| WMU News
KALAMAZOO, Mich.—Western Michigan University has embraced strategic planning and is becoming more mature in integrating it into the institutional culture, according to a mid-year report released earlier this semester that details this year's progress in implementing the 2012-15 WMU Strategic Plan.
The Strategic Plan Year Three Mid-year Report on Progress and Outcomes is available at wmich.edu/strategic. Known as The Gold Standard, the strategic plan in its final year and will be updated this summer and fall, with a 2015-20 version to be implemented in January 2016.
Jody Brylinsky, associate provost for institutional effectiveness, says the mid-year report describes where WMU is in terms of implementing recommendations made at the end of 2013-14 as well as implementing the priority initiatives identified for 2014-15 by the University's senior leadership.
Significant progress found
Overall, Brylinsky says, significant progress has been made regarding the previous year's recommendations. With strategic planning now more integrated into WMU's culture, she says improvements are being realized especially in areas that make the planning process more efficient and easier to navigate.
"For instance, we've been able to reduce the number of tactical actions communities and project action teams that are needed and been able to develop a more centralized reporting system that will allow for more meaningful analysis of the impact of strategic planning," Brylinsky says.
"As WMU has become more sophisticated in strategic planning, the information being requested and received has also improved. This third year represents the most streamlined data collection and, notably, includes submissions of priority initiatives and associated success measures from University-level centers and institutes."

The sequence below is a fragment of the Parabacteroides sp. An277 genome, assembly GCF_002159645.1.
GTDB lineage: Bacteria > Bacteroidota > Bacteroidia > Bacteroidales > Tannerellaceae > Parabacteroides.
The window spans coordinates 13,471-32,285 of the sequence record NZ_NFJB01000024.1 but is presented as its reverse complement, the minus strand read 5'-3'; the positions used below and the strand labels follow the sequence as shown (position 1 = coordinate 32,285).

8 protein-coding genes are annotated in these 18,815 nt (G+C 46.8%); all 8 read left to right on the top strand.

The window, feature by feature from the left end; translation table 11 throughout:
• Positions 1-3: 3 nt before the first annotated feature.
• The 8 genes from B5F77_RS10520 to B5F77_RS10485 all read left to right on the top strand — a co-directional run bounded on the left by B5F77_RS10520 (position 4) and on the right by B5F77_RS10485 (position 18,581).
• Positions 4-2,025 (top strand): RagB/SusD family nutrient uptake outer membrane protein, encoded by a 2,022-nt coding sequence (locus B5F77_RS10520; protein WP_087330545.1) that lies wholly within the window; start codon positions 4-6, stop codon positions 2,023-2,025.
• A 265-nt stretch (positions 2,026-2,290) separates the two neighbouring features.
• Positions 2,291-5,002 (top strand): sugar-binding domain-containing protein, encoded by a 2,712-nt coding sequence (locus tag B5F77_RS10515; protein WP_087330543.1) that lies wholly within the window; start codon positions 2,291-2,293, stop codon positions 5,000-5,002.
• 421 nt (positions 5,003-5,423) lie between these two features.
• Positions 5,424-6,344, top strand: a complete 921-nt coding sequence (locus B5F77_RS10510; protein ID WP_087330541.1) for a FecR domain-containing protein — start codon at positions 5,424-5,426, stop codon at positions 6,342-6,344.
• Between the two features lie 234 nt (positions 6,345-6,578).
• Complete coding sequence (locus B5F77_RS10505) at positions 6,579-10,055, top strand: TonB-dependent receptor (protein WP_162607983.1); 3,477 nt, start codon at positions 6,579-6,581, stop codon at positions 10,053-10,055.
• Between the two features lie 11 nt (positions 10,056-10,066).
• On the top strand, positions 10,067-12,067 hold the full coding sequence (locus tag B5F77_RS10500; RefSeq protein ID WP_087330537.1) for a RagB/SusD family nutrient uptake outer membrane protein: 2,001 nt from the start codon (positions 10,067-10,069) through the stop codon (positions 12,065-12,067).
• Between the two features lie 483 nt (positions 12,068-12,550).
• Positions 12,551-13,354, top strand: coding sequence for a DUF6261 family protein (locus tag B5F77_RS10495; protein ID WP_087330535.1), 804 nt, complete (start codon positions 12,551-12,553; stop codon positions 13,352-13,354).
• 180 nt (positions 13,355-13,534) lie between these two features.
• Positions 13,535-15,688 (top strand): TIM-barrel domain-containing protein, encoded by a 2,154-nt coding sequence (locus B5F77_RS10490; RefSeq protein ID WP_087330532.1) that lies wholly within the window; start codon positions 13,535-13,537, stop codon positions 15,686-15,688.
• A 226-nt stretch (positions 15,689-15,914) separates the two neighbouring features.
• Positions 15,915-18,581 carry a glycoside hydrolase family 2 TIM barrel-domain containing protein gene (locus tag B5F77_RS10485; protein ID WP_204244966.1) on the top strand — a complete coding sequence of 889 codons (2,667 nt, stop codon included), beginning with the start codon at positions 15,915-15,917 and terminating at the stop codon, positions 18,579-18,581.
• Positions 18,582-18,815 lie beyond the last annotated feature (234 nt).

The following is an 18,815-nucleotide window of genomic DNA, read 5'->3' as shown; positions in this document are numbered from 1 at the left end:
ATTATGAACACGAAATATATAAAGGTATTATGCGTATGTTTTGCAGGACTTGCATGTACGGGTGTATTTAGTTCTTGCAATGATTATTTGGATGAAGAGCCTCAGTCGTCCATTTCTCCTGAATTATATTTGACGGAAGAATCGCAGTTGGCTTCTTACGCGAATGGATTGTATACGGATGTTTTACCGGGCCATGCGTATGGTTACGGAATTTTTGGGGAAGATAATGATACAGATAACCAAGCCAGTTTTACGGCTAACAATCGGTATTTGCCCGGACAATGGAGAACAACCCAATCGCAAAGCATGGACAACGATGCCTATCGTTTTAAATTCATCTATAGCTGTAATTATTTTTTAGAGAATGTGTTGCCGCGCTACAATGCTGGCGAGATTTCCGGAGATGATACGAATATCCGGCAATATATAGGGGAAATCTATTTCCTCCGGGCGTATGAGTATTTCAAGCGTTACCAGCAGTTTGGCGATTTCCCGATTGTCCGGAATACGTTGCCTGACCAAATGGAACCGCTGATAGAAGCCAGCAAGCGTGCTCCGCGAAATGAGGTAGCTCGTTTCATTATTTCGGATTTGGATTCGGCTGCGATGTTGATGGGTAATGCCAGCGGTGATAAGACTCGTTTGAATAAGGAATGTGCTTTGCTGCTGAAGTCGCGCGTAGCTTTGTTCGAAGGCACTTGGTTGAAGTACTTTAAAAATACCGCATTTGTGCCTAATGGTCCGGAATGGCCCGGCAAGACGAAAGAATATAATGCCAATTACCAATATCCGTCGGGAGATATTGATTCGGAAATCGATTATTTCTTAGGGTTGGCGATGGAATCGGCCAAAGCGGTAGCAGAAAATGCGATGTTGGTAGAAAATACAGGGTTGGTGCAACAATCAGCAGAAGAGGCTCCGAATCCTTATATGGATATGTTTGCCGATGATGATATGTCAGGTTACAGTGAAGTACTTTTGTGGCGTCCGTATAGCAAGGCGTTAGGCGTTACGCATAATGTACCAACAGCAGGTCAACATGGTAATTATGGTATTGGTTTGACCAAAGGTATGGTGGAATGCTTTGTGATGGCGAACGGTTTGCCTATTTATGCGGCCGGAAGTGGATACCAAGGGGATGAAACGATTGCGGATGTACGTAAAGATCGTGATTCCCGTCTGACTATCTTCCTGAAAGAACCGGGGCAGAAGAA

In terms of the 2014-15 priority initiatives identified by WMU's senior leaders, the mid-year report notes that efforts to achieve them have begun across the campus.
Work will continue through the end of the fiscal year on the initiatives, which focus on enrollment management, degree completion, maintaining a robust global and experiential learning experience for WMU students, and increasing research productivity as well as alumni giving.
Transition work begun
Efforts also are underway to plan how the University will transition from its inaugural, three-year strategic plan to an updated five-year plan.
A key part of that work will be to do a targeted analysis of WMU's strategic plan management maturity. The University is thought to be at the structured and proactive, or middle, level.
"During the transition to the new planning cycle, we'll fully utilize the lessons already learned and facilitate a data-driven and inclusive strategic planning revision process," Brylinsky says. "Most notable will be the integration of enterprise risk management into the analysis, planning and implementation processes."
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